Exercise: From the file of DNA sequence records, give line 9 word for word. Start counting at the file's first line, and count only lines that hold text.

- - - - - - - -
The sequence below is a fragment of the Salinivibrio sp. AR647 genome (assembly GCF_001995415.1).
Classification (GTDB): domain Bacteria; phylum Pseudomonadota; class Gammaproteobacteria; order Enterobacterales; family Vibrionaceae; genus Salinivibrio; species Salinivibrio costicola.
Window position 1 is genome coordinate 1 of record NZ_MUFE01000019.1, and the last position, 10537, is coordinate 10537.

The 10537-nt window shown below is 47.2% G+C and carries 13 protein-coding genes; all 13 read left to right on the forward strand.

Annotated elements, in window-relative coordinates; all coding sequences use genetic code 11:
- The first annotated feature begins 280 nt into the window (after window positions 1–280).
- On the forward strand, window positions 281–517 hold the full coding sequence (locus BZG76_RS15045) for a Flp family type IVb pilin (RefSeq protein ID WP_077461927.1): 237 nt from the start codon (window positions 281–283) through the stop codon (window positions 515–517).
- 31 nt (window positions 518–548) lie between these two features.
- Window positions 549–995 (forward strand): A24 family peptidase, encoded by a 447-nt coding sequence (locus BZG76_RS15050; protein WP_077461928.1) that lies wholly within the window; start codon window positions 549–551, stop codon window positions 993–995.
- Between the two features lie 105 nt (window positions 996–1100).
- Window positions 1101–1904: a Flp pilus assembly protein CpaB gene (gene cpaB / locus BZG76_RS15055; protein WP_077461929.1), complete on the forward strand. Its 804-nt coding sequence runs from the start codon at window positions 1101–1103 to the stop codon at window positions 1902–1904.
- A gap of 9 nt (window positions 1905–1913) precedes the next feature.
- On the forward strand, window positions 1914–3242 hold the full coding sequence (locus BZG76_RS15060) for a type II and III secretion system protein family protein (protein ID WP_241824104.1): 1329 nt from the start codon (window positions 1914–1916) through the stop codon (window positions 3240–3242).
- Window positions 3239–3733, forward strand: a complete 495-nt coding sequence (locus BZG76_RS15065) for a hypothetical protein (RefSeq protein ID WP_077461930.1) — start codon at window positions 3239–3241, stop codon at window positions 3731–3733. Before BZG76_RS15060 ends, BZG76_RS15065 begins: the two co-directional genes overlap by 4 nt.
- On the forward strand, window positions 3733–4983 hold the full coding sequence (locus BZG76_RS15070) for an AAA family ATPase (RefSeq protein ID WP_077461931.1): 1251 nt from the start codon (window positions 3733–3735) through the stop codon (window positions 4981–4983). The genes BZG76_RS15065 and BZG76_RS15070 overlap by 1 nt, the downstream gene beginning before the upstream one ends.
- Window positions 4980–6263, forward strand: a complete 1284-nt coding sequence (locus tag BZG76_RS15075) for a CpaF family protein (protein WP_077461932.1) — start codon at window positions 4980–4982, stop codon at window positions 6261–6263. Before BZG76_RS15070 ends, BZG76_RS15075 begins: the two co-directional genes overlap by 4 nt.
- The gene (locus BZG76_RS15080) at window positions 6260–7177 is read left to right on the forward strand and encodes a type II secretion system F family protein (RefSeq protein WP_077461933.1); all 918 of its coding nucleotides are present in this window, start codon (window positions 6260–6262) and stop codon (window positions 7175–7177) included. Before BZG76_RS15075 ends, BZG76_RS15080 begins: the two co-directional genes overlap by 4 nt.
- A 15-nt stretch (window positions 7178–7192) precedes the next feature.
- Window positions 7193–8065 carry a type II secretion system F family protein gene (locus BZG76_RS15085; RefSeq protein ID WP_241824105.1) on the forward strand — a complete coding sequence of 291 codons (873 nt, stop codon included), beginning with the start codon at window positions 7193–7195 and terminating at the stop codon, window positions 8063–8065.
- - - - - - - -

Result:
- Window positions 549–995 (forward strand): A24 family peptidase, encoded by a 447-nt coding sequence (locus BZG76_RS15050; protein WP_077461928.1) that lies wholly within the window; start codon window positions 549–551, stop codon window positions 993–995.